The first is a quote from Bayou Fabio, who called at 12:30 a.m. to tell me that there was two feet of water over the highway, and the wind was still pushing the water in. You must understand that the highway is already “higher” than ground level where our homes are built.
The second is a quote from Captain Hebert of the Bayou Dularge Fire Department at 9:00 a.m. today.
Desperate for news as to the extent of the high water, I called them and finally got through after several attempts. He said the flooding is worse than Rita, and that they weren’t even at the “down the bayou” fire station (which is only a stone’s throw from the cypress cottage). They were at the station 16 miles “up the bayou” and the water only needed to rise 4 more inches before it entered the fire house.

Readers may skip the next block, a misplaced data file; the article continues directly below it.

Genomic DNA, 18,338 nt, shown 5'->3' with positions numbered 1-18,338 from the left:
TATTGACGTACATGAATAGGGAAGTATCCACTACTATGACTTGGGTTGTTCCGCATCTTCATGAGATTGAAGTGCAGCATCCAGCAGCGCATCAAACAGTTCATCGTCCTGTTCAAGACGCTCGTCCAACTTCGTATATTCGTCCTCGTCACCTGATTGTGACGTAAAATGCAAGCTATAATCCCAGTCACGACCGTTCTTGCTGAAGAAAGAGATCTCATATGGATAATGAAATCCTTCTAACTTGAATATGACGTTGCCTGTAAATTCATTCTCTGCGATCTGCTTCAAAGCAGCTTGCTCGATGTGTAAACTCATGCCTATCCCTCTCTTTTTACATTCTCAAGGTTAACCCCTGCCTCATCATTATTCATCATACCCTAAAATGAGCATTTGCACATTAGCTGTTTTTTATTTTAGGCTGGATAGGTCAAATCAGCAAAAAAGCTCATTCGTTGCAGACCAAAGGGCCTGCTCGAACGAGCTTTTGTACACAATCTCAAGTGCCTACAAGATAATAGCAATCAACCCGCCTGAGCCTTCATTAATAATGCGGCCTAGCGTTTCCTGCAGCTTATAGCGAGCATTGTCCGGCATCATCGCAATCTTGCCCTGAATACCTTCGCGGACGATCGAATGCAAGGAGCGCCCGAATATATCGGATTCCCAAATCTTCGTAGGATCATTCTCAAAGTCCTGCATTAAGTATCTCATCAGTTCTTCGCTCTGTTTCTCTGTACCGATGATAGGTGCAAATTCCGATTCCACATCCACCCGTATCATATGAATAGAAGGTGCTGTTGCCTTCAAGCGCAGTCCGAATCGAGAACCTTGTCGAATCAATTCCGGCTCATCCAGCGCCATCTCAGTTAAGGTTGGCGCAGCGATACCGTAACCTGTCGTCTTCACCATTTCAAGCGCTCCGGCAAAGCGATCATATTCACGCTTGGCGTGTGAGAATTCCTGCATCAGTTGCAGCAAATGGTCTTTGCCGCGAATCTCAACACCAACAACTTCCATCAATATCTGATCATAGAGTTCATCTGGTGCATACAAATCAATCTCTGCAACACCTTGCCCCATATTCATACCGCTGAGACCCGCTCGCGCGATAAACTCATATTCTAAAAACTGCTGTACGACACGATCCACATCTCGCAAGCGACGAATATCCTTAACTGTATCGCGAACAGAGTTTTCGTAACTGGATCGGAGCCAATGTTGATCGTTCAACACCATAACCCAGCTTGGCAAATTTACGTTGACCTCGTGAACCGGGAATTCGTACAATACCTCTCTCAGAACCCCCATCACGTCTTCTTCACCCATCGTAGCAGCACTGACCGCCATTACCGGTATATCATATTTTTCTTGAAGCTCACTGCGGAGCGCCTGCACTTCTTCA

And he confirmed that the water is coming from the Houma Navigation Canal and still rising.
The rest of the bad news is that south winds will continue to push the water in until the normal tide starts to fall this afternoon and the hurricane winds abate. That can’t happen soon enough for me.
I asked him when we could come down, and he said not today for sure.
And the last quote comes for HTV 10 live stream at 9:30 a.m., “The bayou people are resilient”.
And to that I respond, “Yes, but we are very, very tired.”
And now we must turn our attention to the victims over on the Southwest Louisiana coast and Texas coast. I am sorry for those who did not or could not leave. That storm was reminiscent of the one written about in a book called Isaac’s Storm, which almost gave me nightmares when I read it.
I have a big job ahead of me. Two flooded homes. One of which was ready to rent–complete with new furniture. I am pretty much numb right now. I’m going to take a shower and then hopefully find some news saying that no one died senselessly because of this storm.
Thank you for hanging in here with me/us. This blog has been my lifeline, and once I leave LilSis’s, there will be no internet for a while. If you have something to say, please say it to me today, because I’m leaving here quick as I can to go tend to my homes.
For the almost non-existent wetlands,